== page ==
Want to send telemetry data from a MikroE Click-Board to an Azure IoT Hub using a MaaXBoard? The MaaXBoard runs Debian Linux, so you can easily leverage Python to quickly implement interaction between attached hardware and Azure. This blog discusses reading a Temp & Humidity Mikroe Click-Board and sending the data to an Azure IoT Hub. Once the data has been delivered to an Azure IoT Hub, you can use the resources available on Azure to process data. This example is based on a Microsoft Quick Start Sample that has been modified to read a MikorE Click-Board for the telemetry data to send.
To set up the environment, install Azure CLI on your development machine. This process is described in https://docs.microsoft.com/en-us/cli/azure/?view=azure-cli-latest and provides instruction for Windows, Mac, and Linux. The Azure CLI can be used for many things, but in this blog, it is used to monitor IoT Hub events that occur as data is sent from the MaaXBoard to the IoT Hub.
Setting up the MaaXBoard involves several steps, all of which are detailed in an excellent article on Hackster.io, see Getting Started with MaaXBoard - Headless Setup. In addition to the steps described in the Hackster.io article, you need to add the following repositories:
- Microsoft Azure IoT Python Samples at https://github.com/Azure-Samples/azure-iot-samples-python. The Quickstart sample that is used is located within the 'azure-iot-samples-python/iot-hub/Quickstarts/simulated-device-2/' sub-directory.
- Review the documentation for the Send Telemetry Quickstart located at https://docs.microsoft.com/en-us/azure/iot-hub/quickstart-send-telemetry-python
Once you have cloned the Python Quickstart and read the Quickstart documentation, you can send “simulated” Temperature and Humidity to an IoT Hub to verify operation.
We will send Temperature & Humidity data read from an attached Click-Board, so we need to install a on the MaaxBoard 40-pin header and a for the sensor reading. The large heat-sink on the MX8M prevents the Click Shield from mounting properly, so you can either order a header extension (https://www.adafruit.com/product/4079?gclid=EAIaIQobChMI2PDPg8yz5gIVh_5kCh1J-AJPEAQYASABEgJx7_D_BwE) or remove the heat-sink (this isn’t a problem for this Python example but processor intensive tasks will require the heat-sink). To remove the heat-sink, simply remove the screws holding it on top of the MX8X and remove.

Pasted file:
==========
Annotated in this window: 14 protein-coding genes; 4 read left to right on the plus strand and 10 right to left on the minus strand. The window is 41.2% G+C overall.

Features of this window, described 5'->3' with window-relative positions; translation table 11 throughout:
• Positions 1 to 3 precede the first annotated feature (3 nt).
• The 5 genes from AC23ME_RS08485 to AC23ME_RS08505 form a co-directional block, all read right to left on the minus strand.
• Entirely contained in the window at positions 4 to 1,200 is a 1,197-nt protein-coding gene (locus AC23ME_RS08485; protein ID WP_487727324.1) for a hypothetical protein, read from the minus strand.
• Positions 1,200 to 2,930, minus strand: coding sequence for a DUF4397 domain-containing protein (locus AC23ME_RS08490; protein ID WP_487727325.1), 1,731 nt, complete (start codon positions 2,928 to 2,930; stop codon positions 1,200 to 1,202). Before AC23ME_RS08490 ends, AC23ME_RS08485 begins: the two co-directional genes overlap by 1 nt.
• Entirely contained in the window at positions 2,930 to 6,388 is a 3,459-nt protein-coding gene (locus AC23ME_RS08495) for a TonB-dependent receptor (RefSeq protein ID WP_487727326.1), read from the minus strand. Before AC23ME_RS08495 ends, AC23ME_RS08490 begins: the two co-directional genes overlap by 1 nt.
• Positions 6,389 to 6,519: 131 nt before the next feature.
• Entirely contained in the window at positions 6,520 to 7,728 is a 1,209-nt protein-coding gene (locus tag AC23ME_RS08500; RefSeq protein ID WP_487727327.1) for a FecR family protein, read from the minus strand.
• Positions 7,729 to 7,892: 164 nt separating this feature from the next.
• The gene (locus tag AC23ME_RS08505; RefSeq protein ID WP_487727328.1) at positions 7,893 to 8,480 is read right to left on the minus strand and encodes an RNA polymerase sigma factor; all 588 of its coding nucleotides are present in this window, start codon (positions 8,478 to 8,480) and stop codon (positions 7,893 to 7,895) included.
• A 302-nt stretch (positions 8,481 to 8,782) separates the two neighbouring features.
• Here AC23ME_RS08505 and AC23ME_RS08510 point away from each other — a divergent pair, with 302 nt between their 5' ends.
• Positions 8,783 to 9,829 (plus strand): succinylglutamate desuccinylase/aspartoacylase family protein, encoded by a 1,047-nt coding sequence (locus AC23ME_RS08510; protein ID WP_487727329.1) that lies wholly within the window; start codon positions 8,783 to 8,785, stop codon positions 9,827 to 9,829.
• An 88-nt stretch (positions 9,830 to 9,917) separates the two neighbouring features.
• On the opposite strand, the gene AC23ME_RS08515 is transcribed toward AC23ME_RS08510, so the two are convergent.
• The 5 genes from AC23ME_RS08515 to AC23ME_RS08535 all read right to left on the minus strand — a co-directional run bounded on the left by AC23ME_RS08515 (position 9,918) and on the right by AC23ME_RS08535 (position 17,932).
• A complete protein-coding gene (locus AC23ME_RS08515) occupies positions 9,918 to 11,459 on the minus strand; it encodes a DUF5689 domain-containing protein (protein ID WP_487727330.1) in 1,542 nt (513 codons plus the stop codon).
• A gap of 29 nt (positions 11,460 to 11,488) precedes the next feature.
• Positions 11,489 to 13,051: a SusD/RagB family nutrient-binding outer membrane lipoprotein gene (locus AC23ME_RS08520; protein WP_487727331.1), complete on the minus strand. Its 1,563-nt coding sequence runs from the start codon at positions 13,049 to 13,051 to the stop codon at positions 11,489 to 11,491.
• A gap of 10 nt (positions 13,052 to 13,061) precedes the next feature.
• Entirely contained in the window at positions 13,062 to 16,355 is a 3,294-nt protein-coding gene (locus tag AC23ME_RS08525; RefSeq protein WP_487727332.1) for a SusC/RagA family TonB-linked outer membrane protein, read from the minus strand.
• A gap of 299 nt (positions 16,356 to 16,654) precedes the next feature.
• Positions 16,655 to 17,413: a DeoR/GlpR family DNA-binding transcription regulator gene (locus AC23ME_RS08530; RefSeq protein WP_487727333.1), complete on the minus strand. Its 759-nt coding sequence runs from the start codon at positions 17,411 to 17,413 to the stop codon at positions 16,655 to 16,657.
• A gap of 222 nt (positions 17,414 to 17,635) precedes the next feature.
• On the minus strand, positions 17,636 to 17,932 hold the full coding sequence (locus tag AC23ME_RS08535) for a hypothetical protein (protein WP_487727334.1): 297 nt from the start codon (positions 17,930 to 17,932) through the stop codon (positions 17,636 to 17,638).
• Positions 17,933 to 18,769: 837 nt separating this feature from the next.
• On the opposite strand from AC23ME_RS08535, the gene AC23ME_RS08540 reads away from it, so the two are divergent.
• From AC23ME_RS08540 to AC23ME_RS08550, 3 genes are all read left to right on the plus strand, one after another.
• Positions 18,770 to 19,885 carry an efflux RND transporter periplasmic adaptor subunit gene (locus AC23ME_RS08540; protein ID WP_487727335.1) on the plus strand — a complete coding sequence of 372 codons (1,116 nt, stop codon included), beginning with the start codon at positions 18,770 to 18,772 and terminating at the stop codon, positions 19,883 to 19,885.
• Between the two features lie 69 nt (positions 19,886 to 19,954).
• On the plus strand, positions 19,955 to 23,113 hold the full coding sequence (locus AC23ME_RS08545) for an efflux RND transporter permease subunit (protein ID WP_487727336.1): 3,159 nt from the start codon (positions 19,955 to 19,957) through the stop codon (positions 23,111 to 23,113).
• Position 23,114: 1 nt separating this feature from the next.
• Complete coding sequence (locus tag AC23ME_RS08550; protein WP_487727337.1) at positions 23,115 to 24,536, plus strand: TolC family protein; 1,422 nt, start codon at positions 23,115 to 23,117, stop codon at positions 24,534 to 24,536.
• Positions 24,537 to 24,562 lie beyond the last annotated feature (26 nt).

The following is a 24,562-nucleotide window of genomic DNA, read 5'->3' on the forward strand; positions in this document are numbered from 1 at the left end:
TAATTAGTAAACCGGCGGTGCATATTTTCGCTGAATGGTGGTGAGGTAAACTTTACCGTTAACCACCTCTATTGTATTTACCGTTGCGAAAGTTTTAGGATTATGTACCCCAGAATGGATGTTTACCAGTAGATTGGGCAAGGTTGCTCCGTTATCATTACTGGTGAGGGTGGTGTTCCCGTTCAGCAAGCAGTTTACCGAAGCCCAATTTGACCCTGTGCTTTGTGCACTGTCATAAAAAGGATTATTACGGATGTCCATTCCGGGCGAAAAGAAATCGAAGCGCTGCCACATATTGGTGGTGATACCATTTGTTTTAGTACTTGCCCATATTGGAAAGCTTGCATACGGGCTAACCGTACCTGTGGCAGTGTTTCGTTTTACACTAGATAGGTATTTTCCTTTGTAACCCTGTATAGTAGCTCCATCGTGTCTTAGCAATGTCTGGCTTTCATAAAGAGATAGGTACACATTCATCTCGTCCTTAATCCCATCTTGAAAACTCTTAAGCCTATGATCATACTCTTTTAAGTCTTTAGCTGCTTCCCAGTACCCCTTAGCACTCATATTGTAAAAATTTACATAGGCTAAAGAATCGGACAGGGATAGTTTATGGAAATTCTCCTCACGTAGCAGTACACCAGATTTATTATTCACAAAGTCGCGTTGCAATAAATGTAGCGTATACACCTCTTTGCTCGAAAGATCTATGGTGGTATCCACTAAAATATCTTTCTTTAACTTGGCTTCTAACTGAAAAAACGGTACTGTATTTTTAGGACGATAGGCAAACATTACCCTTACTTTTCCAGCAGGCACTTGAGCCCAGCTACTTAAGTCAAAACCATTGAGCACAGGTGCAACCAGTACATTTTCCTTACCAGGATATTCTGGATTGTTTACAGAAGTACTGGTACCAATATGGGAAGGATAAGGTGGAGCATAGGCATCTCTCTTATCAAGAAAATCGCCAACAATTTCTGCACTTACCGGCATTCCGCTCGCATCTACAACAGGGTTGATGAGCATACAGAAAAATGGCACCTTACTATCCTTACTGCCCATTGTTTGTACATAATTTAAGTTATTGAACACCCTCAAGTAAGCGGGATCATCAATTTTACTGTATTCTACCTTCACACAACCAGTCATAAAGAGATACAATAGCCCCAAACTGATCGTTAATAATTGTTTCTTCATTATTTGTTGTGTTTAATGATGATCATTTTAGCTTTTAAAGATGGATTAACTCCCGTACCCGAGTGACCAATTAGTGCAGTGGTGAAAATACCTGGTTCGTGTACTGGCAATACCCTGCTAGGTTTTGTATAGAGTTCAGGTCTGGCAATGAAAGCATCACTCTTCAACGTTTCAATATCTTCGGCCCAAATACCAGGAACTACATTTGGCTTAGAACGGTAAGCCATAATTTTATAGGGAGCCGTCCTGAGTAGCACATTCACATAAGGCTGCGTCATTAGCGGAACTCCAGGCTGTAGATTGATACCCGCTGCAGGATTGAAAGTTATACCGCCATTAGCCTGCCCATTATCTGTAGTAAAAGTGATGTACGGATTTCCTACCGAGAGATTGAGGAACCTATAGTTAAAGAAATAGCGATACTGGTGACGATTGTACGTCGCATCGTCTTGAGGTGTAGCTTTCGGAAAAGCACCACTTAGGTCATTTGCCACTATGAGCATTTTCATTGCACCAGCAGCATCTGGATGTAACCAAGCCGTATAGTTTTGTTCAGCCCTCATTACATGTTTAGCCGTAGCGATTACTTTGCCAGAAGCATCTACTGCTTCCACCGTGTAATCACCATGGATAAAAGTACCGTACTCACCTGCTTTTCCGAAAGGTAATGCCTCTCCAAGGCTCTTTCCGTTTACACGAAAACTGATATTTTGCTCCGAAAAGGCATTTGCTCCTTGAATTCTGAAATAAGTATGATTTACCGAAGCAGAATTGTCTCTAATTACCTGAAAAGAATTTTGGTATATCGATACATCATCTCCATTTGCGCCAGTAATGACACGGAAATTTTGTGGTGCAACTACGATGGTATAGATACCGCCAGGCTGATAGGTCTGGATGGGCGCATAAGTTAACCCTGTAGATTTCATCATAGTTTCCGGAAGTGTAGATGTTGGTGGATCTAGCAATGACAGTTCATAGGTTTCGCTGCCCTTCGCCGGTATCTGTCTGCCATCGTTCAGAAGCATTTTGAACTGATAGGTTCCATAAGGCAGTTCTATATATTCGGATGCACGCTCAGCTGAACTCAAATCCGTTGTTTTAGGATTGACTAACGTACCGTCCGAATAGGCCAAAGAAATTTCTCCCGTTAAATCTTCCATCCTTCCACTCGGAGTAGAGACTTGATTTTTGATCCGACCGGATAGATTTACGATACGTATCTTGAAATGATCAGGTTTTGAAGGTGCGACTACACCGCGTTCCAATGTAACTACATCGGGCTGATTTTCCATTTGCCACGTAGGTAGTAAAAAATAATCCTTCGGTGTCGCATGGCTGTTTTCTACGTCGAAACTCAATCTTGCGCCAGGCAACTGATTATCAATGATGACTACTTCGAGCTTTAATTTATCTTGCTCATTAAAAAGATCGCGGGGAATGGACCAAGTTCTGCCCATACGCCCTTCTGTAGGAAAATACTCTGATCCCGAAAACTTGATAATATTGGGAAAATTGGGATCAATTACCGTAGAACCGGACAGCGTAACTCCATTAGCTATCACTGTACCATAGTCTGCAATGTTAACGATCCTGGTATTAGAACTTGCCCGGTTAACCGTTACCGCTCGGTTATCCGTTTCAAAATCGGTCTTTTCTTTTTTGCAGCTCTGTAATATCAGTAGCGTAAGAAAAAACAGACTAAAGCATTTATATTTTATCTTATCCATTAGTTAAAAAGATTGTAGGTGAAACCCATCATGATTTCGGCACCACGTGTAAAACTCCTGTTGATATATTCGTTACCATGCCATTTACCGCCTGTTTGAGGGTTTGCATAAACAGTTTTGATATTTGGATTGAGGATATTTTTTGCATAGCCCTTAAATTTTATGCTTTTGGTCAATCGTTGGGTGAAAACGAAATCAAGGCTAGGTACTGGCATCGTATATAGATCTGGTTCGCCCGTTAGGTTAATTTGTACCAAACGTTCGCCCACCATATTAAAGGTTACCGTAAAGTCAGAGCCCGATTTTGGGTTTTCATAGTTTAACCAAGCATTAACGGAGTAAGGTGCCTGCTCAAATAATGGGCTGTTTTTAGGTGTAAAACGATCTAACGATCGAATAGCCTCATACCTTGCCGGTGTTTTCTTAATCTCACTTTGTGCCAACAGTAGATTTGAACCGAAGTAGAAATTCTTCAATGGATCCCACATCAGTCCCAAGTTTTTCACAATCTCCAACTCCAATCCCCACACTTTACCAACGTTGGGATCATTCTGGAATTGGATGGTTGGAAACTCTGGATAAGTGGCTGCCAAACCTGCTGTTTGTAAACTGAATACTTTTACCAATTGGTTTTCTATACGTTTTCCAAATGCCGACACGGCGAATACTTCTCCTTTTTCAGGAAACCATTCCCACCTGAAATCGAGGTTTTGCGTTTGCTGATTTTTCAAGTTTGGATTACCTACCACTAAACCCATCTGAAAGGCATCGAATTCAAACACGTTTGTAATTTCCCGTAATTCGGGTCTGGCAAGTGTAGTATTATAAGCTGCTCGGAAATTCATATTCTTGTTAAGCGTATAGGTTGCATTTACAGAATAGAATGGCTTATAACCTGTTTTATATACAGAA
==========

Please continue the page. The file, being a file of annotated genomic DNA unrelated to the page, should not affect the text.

Click-Board Python Script
With the Click Shield and Click-Board installed, clone the github repository https://github.com/Avnet/clickboard_python. The hts221.py
script is setup to use I2C device 1 and you can verify this is the correct device by running i2cdetect -y 1 as shown below:
This command shows the device ID's connected to I2C device #1, in this case it shows the Barometer Click (5d) and the Temp&Hum Click (5f). If the devices were connected to a different I2C Device, you could change the 1 to a 2 and obtain similar output. The hts221.py script defines our I2C device at line 14 using the I2C device #1 and when hts221.py is ran, it produces the following:
After verifying the hts221.py script runs correctly, we can modify SimulatedDevice.py to utilize our hardware instead of the simulated data:
- Add "import hts221' at line 7
- Update the CONNECTION_STRING to reflect the IoT Hub connection string you have in your IoT device (if you haven't already done this)
- Modify the function iothub_client_telemetry_sampe_run() (in hts221.py) by adding/modifying lines 73-84 as shown below:
- The first function 'init()' simply reads the device ID and if the correct ID is read, reports the device as 'Initialized'.
- The activate() function configures control register 1, powers the hts221 up, then loads the calibration data.
- The functions, readTemperature() and readHumidity(), are self explanatory and their results are used to build the telemetry message to send the IoT Hub.
note: use the -O flag to avoid having the stand-alone output being printed
When you run SimulatedDevice.py, it now reports the HTS221 as initialized, displays the Temperature and Humidity, then sends the telemetry message to your IoT Hub:
Monitoring Azure IoT Hub Events
With the telemetry messages now sent to the IoT Hub, use the Azure CLI to monitory the reported events using the command
az iot hub monitor-events --login "<<Connection String>>”
Congratulations, you are now sending Telemetry data that is read from the Temp&Hum Click Board to the Azure IoT Hub! With the plethora of MikroE Click-Boards that are available, there are numerous opportunities for telemetry collection. In fact, the Barometer Click can be used if you want to modify SimulatedDevice.py to send Barometric Pressure instead of, or in addition to, Humidity.
As always, please let me know if you find this helpful and have any suggestions for other blogs.